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LocationBrisbane Travel Days Per Year45 approx Days OccupationDirector

I recently flew Premium Economy, LA - Bris with Virgin Australia. On the flight, I was attacked by the passenger sitting next me...

Posted on 25/1/13 Filed under: Airline

I recently flew Premium Economy, LA - Bris with Virgin Australia. On the flight, I was attacked by the passenger sitting next me (Completely unproked). The Cabin Manager on the flight, stated that the flight was full, so I could not be moved, or could they move this passenger (Which made for an exceptionally uncomfortable flight.. As a Gold Velocity Member, I raised the issue with Virigin Australia on my return. After 5 weeks, I received an email stating that as a gesture of Goodwill, they had decided to give me a voucher for $250.00.

What are you thoughts on the events during the flight, & Virgin Australi's apparent goodwill Offer ?


15 Answers

1 on 25/1/13 by wilsoni

I'd say if you'd been attacked a second time Virgin would be liable for a lot more than $250 - the staff were aware of what had happened and by not doing anything Virgin accepted liabilty for any future incident.  I also wonder why this guy wasn't turned over to the cops - did Virgin report this?? In the end you were attacked only once by someone Virgin (presumably) had no way of knowing would do that, so as apallingly unacceptable as that was and as uncomfortable as the remainder of the flight must have been, a voucher and/or FF rewards were probably appropriate. I think $250 was too low, $500-$750 more like it.  There's lesson learned from your experience - Virgin don't care and neither should you when choosing your next trans-Pacific ticket.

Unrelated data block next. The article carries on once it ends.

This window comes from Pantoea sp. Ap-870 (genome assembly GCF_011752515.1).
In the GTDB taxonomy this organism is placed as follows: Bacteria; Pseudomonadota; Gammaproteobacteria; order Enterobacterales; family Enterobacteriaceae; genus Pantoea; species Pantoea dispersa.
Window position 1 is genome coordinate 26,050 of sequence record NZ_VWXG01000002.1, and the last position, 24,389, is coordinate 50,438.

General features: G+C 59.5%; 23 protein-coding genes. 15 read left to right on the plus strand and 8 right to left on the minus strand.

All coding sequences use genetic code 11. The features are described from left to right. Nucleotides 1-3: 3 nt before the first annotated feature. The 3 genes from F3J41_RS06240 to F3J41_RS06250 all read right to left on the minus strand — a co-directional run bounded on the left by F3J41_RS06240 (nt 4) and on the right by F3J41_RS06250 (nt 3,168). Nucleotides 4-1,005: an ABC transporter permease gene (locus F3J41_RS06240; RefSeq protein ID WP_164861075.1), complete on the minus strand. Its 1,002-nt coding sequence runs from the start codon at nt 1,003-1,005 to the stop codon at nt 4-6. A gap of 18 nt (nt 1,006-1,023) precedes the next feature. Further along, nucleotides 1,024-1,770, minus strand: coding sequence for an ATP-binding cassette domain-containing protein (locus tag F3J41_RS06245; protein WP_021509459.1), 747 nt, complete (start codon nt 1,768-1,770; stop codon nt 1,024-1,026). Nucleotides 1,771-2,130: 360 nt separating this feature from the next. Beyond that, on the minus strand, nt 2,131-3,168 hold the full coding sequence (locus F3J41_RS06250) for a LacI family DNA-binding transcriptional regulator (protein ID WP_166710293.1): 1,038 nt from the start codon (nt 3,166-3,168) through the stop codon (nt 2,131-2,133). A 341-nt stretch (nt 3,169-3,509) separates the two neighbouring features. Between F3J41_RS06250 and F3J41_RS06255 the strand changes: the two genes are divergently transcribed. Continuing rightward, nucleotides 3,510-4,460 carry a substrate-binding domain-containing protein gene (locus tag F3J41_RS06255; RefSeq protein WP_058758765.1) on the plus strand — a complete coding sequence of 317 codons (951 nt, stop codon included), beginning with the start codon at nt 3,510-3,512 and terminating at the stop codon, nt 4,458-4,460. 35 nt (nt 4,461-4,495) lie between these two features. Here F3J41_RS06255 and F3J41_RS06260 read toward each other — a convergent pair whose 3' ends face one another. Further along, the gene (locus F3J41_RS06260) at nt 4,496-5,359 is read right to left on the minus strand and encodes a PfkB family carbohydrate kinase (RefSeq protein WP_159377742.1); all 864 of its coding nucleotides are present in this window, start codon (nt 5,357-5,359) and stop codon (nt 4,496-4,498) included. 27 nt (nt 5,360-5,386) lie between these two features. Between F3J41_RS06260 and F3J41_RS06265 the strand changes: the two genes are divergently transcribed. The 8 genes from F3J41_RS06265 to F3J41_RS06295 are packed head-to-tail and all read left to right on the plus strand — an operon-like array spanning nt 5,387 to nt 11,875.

2 on 25/1/13 by StuParr

Really in this sense it doesn't matter what frequent flyer level you are, it is a little strange to be "attacked". It appears that the person who has delt with your complaint has followed their procedures and hence given the voucher. I don't agree with wilsoni that they don't care, their team member followed their procedures, in such a large organisation you find that happening. Such a reaction could happen in any company.

If you had had the CSM report that to the police in Australia then their reaction would probably have been different.

A good way to gain access to them to discuss further is to private message their Facebook support team. They are quick to respond and that way you can organise to speak to someone. Just tell them that it was unacceptable and see what they say. Good luck.

3 on 25/1/13 by Robert

I appreciate your comments.  StuParr, I hear your comments about the corporate approach & a Team Member just doing their job in accordance with their procedures. I did send a Message to their Facebook page, still to this day, it remains unanswered.  Virgin's "Conditions of Carriage" clearly state this type of behaviour is unacceptable, and there is procedures in place in those conditions of carriage, which were not followed.


Wilsoni - I too think $250.00 was a bit low, and their email made it sound like they were in fact doing me a favour.  It was impersonal & insulting, to say the least.

4 on 25/1/13 by Al

I'm curious about the nature of this 'attack', surely that should be what drives any issue of 'compensation'? I mean, for any type of 'attack' I think a voucher is just not good enough, but what do you mean by 'attack' - was it an actual physical attack, or do you just mean that your seatmate verbally abused you, or passed some nasty comments directed at you? I'd like to hear what you are defining as an 'attack' before suggesting what the airline's appropriate response should have been.

5 on 25/1/13 by Robert

Al - To answer your question it was a physical attacked. to be woken by a guy grabbing you & hitting You, Is clearly an ISSUE !!  Hope that clarifies this for You !

6 on 25/1/13 by AirportAddict